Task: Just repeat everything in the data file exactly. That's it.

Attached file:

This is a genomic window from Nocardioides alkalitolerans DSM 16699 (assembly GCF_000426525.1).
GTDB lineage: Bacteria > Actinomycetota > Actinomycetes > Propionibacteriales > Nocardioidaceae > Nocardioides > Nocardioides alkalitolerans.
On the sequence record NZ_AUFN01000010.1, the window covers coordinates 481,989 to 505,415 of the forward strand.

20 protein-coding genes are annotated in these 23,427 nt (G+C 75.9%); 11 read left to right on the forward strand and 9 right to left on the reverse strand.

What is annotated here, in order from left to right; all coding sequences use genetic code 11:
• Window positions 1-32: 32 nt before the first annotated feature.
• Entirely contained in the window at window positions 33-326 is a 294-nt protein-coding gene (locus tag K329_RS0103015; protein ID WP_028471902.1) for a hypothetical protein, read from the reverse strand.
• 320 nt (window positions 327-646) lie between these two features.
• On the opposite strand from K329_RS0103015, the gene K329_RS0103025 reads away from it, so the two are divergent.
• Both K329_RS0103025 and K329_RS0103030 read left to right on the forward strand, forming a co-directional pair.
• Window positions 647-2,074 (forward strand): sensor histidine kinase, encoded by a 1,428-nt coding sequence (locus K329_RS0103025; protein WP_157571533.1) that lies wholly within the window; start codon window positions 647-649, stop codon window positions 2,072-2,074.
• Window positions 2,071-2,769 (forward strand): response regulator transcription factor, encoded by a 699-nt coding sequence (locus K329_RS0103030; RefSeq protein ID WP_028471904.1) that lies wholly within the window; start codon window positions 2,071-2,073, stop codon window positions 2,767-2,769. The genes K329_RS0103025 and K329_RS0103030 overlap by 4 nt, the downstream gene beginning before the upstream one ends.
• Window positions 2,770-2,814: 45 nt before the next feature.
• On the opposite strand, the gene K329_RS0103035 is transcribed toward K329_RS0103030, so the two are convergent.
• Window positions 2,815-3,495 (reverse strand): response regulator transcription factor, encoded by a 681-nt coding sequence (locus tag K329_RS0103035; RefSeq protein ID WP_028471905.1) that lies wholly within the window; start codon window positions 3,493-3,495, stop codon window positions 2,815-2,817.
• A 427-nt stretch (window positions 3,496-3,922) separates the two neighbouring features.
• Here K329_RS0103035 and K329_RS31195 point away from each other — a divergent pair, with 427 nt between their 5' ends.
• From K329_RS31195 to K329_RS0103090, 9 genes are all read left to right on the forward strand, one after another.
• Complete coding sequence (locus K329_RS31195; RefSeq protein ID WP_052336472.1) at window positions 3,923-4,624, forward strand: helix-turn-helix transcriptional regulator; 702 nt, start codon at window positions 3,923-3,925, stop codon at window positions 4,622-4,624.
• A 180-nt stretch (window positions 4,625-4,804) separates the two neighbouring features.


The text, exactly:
This is a genomic window from Nocardioides alkalitolerans DSM 16699 (assembly GCF_000426525.1).
GTDB lineage: Bacteria > Actinomycetota > Actinomycetes > Propionibacteriales > Nocardioidaceae > Nocardioides > Nocardioides alkalitolerans.
On the sequence record NZ_AUFN01000010.1, the window covers coordinates 481,989 to 505,415 of the forward strand.

20 protein-coding genes are annotated in these 23,427 nt (G+C 75.9%); 11 read left to right on the forward strand and 9 right to left on the reverse strand.

What is annotated here, in order from left to right; all coding sequences use genetic code 11:
• Window positions 1-32: 32 nt before the first annotated feature.
• Entirely contained in the window at window positions 33-326 is a 294-nt protein-coding gene (locus tag K329_RS0103015; protein ID WP_028471902.1) for a hypothetical protein, read from the reverse strand.
• 320 nt (window positions 327-646) lie between these two features.
• On the opposite strand from K329_RS0103015, the gene K329_RS0103025 reads away from it, so the two are divergent.
• Both K329_RS0103025 and K329_RS0103030 read left to right on the forward strand, forming a co-directional pair.
• Window positions 647-2,074 (forward strand): sensor histidine kinase, encoded by a 1,428-nt coding sequence (locus K329_RS0103025; protein WP_157571533.1) that lies wholly within the window; start codon window positions 647-649, stop codon window positions 2,072-2,074.
• Window positions 2,071-2,769 (forward strand): response regulator transcription factor, encoded by a 699-nt coding sequence (locus K329_RS0103030; RefSeq protein ID WP_028471904.1) that lies wholly within the window; start codon window positions 2,071-2,073, stop codon window positions 2,767-2,769. The genes K329_RS0103025 and K329_RS0103030 overlap by 4 nt, the downstream gene beginning before the upstream one ends.
• Window positions 2,770-2,814: 45 nt before the next feature.
• On the opposite strand, the gene K329_RS0103035 is transcribed toward K329_RS0103030, so the two are convergent.
• Window positions 2,815-3,495 (reverse strand): response regulator transcription factor, encoded by a 681-nt coding sequence (locus tag K329_RS0103035; RefSeq protein ID WP_028471905.1) that lies wholly within the window; start codon window positions 3,493-3,495, stop codon window positions 2,815-2,817.
• A 427-nt stretch (window positions 3,496-3,922) separates the two neighbouring features.
• Here K329_RS0103035 and K329_RS31195 point away from each other — a divergent pair, with 427 nt between their 5' ends.
• From K329_RS31195 to K329_RS0103090, 9 genes are all read left to right on the forward strand, one after another.
• Complete coding sequence (locus K329_RS31195; RefSeq protein ID WP_052336472.1) at window positions 3,923-4,624, forward strand: helix-turn-helix transcriptional regulator; 702 nt, start codon at window positions 3,923-3,925, stop codon at window positions 4,622-4,624.
• A 180-nt stretch (window positions 4,625-4,804) separates the two neighbouring features.